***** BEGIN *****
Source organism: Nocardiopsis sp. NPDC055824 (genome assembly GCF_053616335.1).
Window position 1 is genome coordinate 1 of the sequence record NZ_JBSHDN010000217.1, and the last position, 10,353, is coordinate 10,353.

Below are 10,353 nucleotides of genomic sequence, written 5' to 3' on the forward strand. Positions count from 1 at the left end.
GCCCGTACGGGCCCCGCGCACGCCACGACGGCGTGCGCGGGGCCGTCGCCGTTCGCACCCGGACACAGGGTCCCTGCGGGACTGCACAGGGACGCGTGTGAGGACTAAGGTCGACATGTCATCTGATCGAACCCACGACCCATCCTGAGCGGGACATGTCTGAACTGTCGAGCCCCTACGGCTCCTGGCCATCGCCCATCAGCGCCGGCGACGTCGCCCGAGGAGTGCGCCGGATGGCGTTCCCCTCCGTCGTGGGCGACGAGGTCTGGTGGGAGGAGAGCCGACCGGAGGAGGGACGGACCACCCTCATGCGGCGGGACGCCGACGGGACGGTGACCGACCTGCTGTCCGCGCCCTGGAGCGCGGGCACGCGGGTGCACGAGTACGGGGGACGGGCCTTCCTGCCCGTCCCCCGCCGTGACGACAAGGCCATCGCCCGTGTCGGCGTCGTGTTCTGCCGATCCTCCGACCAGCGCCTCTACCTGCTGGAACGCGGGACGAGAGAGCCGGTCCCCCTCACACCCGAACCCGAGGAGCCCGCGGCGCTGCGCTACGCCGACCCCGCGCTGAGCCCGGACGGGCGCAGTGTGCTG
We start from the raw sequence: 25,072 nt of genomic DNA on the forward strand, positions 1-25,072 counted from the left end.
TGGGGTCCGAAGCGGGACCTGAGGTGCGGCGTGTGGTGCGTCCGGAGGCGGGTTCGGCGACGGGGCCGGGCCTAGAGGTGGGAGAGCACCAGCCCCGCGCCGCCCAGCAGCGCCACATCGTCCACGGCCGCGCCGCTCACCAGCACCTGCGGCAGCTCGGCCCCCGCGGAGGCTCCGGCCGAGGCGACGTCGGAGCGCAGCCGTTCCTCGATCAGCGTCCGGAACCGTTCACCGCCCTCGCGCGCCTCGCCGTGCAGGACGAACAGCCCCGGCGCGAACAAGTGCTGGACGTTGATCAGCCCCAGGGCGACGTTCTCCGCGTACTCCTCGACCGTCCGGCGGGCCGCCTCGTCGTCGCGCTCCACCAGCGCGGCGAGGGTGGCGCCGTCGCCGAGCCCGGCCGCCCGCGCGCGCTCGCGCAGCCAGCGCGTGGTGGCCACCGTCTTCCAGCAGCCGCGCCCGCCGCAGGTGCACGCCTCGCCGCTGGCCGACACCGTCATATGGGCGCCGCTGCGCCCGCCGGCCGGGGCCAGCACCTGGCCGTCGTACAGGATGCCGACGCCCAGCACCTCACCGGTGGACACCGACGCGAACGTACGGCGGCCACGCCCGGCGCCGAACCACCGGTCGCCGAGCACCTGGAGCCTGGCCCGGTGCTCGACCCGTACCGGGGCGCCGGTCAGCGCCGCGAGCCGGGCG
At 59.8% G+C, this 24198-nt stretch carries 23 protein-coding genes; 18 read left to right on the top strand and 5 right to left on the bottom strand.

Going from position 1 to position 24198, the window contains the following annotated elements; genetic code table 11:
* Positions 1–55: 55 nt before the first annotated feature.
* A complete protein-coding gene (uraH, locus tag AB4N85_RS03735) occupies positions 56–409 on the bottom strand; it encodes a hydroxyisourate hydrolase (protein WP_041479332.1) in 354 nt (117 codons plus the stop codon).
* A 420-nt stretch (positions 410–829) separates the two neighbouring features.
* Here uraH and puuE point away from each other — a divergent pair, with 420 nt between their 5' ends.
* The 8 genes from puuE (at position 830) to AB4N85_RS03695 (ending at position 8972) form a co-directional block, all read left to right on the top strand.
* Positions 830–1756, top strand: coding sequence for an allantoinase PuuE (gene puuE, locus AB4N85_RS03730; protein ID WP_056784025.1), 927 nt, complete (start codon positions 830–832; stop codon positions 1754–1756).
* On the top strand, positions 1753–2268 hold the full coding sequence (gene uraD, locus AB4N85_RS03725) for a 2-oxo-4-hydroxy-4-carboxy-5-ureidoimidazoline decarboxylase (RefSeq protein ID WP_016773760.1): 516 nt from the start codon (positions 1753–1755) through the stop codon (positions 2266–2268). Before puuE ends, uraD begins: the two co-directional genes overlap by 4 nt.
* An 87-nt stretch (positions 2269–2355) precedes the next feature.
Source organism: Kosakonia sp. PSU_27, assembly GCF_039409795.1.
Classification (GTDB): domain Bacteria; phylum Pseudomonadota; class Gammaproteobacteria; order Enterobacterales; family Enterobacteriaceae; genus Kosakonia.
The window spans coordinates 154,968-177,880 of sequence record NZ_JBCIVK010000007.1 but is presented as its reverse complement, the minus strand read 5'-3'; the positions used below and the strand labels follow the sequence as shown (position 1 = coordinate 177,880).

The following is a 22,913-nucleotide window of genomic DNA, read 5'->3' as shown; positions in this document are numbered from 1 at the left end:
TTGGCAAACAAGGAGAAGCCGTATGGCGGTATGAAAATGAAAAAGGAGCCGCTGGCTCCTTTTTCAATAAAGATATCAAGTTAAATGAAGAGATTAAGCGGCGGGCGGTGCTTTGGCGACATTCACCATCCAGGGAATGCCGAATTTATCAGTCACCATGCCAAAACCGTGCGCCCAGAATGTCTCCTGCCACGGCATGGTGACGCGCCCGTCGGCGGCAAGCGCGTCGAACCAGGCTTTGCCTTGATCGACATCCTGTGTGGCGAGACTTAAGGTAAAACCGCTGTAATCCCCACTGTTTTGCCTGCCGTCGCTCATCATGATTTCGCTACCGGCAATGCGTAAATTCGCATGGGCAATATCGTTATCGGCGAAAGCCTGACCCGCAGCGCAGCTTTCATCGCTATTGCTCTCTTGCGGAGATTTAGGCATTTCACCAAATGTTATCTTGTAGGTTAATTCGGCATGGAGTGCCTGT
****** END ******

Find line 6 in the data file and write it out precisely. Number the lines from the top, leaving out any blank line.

TGGGGTCCGAAGCGGGACCTGAGGTGCGGCGTGTGGTGCGTCCGGAGGCGGGTTCGGCGACGGGGCCGGGCCTAGAGGTGGGAGAGCACCAGCCCCGCGCCGCCCAGCAGCGCCACATCGTCCACGGCCGCGCCGCTCACCAGCACCTGCGGCAGCTCGGCCCCCGCGGAGGCTCCGGCCGAGGCGACGTCGGAGCGCAGCCGTTCCTCGATCAGCGTCCGGAACCGTTCACCGCCCTCGCGCGCCTCGCCGTGCAGGACGAACAGCCCCGGCGCGAACAAGTGCTGGACGTTGATCAGCCCCAGGGCGACGTTCTCCGCGTACTCCTCGACCGTCCGGCGGGCCGCCTCGTCGTCGCGCTCCACCAGCGCGGCGAGGGTGGCGCCGTCGCCGAGCCCGGCCGCCCGCGCGCGCTCGCGCAGCCAGCGCGTGGTGGCCACCGTCTTCCAGCAGCCGCGCCCGCCGCAGGTGCACGCCTCGCCGCTGGCCGACACCGTCATATGGGCGCCGCTGCGCCCGCCGGCCGGGGCCAGCACCTGGCCGTCGTACAGGATGCCGACGCCCAGCACCTCACCGGTGGACACCGACGCGAACGTACGGCGGCCACGCCCGGCGCCGAACCACCGGTCGCCGAGCACCTGGAGCCTGGCCCGGTGCTCGACCCGTACCGGGGCGCCGGTCAGCGCCGCGAGCCGGGCG